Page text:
John L. Loeb, Jr.
Presented by Facing History and Ourselves in partnership with the George Washington Institute for Religious Freedom, the Give Bigotry No Sanction project, is anchored in George Washington’s 1790 Letter to the Hebrew Congregation in Newport, Rhode Island—a foundational document of religious tole
Bernard Lichtenberg was a Catholic priest who worked with the poor in Berlin in the 1920’s. He recognized the danger of the Nazi movement, which he considered immoral and unchristian. Father Lichtenberg’s battle against the Nazis from his base at St.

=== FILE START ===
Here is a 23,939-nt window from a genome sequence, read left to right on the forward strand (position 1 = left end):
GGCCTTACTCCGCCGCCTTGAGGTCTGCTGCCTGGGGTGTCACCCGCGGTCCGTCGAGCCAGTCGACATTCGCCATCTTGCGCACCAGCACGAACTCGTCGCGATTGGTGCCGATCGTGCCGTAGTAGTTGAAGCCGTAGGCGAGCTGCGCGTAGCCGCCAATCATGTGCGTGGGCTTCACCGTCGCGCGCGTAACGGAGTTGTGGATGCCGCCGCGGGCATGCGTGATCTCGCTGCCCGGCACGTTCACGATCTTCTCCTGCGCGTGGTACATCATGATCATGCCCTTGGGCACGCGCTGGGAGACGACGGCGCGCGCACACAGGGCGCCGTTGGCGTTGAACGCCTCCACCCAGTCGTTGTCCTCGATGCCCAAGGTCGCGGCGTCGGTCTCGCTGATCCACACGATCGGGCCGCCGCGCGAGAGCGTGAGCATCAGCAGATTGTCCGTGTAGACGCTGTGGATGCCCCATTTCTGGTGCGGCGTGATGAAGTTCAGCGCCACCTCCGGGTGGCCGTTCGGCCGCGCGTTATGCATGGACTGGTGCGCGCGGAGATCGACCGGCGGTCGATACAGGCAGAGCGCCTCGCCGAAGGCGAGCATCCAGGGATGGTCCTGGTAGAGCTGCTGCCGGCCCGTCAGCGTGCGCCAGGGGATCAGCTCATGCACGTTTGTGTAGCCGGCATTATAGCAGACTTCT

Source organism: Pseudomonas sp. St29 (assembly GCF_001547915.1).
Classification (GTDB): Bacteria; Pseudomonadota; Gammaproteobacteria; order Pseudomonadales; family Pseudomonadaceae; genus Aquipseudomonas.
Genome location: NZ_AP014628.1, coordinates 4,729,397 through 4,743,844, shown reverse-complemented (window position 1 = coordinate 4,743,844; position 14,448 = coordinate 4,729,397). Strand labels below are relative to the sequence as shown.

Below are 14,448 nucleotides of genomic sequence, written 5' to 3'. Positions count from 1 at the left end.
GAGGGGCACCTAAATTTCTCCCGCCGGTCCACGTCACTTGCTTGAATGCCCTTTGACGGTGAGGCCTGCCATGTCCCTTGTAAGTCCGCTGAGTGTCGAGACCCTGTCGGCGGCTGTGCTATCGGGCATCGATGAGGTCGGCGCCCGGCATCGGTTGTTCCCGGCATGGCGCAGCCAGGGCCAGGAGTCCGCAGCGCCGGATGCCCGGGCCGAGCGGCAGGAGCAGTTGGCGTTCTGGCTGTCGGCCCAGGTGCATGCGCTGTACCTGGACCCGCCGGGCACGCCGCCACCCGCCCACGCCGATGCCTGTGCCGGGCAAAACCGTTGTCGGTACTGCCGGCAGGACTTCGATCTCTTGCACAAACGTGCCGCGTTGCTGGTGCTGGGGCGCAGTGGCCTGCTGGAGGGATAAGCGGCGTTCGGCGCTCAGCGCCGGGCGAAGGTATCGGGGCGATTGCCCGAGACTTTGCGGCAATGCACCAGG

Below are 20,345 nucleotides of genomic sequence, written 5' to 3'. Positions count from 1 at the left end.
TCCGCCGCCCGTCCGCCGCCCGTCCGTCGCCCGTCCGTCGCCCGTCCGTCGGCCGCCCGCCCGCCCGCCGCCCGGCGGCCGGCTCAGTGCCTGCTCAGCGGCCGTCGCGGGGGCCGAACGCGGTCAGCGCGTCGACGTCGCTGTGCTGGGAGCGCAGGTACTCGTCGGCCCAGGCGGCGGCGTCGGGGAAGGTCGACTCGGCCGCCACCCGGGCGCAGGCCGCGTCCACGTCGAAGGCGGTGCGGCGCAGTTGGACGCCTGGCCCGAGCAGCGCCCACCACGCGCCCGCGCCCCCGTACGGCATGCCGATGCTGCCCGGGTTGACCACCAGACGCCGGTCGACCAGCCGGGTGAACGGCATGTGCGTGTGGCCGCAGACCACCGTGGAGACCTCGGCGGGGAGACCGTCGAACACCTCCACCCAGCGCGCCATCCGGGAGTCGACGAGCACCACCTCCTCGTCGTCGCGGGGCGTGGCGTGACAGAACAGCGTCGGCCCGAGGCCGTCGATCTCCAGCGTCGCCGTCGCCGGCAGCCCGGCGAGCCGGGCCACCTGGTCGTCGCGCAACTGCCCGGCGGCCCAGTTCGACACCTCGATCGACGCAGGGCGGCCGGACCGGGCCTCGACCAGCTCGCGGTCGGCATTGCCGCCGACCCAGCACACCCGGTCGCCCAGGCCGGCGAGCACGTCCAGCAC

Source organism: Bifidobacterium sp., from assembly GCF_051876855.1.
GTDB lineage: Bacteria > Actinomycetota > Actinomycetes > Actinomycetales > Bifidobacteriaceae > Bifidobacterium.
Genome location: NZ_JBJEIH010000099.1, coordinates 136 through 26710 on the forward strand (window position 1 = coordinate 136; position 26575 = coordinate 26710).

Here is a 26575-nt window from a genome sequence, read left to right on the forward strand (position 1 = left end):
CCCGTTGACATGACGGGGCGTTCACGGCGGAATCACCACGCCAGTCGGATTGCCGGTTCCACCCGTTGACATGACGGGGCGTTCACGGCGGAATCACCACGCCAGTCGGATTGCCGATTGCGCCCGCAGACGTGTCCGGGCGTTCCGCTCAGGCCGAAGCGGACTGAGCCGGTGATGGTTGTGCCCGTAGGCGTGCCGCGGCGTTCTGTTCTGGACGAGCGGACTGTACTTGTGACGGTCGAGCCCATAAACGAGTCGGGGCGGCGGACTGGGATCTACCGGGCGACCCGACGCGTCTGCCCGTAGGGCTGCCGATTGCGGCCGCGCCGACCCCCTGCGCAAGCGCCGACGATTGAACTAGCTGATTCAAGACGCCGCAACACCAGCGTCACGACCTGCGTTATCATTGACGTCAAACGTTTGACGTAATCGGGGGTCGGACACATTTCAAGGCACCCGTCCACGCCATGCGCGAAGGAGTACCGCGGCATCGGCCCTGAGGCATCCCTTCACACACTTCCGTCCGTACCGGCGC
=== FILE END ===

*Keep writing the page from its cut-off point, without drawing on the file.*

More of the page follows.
George Grosz was a "German American expressionist painter and illustrator. Born in Berlin, he studied art at the Royal Academy, Dresden, the Kunstgewerbemuseum, Berlin, and the Academie Colarossi, Paris, and served in the army in World War I (1914-1918)."
Facing History and Ourselves has curated a collection of readings, written by staff members and scholars, that touch on the echoes of the letter exchange between George Washington and the Hebrew congregation of Newport.
The readings in this investigation have been selected to deepen our understanding of ideas presented in chapters 10 through 13 (46:18–1:01:40) of the documentary Reporter (approximately 15 minutes).